The book begins with the animals of Manor Farm, led by the wise old boar named Old Major, who shares his dream of a utopian society free from the exploitation and oppression of humans. Inspired by Old Major's vision, the animals rise up against their human owner, Mr. Jones, and take control of the farm, renaming it "Animal Farm."
At first, Animal Farm thrives under the principles of Animalism, a set of commandments formulated by the pigs, Snowball and Napoleon, who become the leaders of the newly formed animal republic. The animals work together to cultivate the land, and all decisions are made through a democratic process in the form of meetings called by the pigs.
However, as time passes, the pigs gradually assume more power and privileges. They revise the commandments to suit their own interests and establish themselves as the ruling class. Snowball, a visionary and eloquent speaker, is eventually driven off the farm by Napoleon, who seizes complete control and becomes a dictator.
Under Napoleon's leadership, the farm undergoes significant changes. The pigs exploit the other animals, monopolise resources, and manipulate the commandments to justify their actions. They engage in propaganda and employ a terrifying enforcer, the dogs, to suppress dissent and maintain control. Despite the worsening conditions and broken promises, the animals, especially the loyal and hardworking horse named Boxer, remain dedicated to the cause, convinced that they are building a better society.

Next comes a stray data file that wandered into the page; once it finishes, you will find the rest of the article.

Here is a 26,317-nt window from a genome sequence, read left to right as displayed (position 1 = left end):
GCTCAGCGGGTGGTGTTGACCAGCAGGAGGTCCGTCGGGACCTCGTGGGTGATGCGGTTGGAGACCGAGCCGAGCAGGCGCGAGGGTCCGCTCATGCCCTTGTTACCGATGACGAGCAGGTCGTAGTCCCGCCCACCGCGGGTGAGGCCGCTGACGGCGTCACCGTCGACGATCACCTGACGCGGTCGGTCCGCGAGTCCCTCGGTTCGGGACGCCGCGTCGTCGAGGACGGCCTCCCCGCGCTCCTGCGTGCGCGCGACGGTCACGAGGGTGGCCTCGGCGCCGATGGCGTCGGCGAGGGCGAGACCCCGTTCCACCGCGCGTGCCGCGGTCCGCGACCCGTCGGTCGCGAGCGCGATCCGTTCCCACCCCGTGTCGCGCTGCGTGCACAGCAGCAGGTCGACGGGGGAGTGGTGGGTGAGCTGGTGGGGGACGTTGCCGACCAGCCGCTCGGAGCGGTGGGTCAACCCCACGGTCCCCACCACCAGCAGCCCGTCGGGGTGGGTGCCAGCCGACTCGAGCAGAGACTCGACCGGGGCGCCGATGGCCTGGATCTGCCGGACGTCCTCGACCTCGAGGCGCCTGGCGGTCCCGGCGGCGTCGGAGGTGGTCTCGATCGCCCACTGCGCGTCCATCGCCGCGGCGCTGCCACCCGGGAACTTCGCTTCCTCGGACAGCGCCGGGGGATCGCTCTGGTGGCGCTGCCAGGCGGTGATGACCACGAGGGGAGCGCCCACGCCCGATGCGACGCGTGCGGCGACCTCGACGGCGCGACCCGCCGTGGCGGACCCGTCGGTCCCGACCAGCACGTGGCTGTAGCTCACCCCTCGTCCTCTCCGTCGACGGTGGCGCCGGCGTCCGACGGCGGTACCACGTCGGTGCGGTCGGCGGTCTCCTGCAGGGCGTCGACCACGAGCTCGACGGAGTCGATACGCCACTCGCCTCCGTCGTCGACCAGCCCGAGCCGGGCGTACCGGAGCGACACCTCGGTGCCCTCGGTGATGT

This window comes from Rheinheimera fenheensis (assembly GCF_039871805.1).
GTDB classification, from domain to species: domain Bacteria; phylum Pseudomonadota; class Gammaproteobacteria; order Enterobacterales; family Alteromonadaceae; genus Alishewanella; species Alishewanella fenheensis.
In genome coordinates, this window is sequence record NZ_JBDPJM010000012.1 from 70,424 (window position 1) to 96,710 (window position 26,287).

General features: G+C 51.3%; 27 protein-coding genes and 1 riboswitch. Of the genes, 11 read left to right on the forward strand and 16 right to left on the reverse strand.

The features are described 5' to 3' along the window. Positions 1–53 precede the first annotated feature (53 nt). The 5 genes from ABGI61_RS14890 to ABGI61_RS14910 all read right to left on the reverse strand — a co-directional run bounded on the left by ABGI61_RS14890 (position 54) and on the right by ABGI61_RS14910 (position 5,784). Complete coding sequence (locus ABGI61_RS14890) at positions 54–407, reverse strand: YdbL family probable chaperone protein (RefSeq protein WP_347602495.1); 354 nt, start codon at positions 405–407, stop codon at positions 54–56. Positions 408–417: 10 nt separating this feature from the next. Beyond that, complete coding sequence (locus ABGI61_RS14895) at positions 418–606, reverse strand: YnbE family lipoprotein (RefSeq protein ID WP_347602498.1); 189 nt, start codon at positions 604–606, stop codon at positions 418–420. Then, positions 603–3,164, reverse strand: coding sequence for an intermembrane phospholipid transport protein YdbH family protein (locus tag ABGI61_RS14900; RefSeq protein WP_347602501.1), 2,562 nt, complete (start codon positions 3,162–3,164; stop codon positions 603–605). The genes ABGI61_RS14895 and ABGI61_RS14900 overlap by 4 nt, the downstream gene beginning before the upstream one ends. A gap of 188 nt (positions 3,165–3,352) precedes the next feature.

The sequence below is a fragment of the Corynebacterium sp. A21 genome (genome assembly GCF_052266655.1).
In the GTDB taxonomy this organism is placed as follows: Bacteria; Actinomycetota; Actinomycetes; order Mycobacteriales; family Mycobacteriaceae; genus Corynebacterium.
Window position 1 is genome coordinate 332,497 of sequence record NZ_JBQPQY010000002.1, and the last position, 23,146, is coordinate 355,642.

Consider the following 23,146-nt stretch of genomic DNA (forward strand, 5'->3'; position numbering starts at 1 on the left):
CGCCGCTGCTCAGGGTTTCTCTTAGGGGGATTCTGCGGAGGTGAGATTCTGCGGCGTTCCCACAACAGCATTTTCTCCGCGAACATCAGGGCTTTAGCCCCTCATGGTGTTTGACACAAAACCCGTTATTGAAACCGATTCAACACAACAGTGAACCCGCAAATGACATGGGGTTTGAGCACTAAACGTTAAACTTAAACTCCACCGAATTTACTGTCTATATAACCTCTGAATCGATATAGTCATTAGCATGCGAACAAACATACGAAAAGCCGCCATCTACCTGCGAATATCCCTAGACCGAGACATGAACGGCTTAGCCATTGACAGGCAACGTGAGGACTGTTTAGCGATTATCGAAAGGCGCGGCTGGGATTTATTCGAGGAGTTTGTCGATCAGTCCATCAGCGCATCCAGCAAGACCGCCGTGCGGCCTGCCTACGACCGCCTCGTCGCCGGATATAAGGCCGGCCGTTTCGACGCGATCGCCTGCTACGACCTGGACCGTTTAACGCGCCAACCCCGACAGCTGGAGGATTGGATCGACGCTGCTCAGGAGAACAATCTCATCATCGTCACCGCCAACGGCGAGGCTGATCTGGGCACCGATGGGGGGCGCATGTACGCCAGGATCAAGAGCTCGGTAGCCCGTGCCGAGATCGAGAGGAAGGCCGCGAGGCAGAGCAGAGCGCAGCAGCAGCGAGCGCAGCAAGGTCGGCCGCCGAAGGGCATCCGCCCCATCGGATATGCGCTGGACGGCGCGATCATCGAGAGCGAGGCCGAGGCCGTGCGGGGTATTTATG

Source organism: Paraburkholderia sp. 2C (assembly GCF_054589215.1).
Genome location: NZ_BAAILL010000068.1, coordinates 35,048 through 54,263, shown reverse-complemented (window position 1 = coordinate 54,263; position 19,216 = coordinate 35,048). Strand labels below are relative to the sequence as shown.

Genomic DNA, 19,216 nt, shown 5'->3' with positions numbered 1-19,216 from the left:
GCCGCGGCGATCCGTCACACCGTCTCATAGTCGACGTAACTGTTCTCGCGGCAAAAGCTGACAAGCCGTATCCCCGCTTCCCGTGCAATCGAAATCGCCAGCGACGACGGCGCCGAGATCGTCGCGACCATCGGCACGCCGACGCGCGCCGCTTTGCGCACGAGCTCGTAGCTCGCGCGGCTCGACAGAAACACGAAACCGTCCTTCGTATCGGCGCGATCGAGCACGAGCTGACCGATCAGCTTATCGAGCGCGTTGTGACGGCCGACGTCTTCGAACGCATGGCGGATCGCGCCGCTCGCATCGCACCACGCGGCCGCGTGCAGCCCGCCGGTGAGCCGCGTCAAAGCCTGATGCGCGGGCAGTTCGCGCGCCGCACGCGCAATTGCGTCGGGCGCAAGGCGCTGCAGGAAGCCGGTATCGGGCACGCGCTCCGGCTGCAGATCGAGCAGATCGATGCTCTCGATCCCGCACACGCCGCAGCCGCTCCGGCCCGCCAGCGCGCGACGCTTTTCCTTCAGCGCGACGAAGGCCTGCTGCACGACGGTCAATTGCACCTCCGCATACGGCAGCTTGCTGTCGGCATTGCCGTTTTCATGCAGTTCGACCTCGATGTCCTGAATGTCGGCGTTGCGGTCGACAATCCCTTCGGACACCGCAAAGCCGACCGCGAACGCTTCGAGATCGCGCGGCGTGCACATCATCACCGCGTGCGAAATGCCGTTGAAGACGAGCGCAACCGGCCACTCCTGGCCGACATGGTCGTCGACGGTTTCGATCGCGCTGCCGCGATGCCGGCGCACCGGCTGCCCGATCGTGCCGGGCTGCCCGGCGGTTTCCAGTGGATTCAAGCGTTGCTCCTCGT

As time goes on, the pigs become indistinguishable from the humans they once rebelled against. They walk on two legs, wear clothes, and even socialise with humans. The original principles of Animalism are forgotten, and the pigs rewrite history to suit their narrative. The book's famous mantra, "All animals are equal, but some animals are more equal than others," encapsulates the pigs' hypocrisy and corruption.
In the end, the animals realise that they have become oppressed by their own leaders, but it is too late to reverse the course. They witness the pigs collaborating with humans, symbolising the betrayal of the revolution's ideals. The story concludes with the animals watching the pigs and humans during a meeting and finding it impossible to distinguish between the two.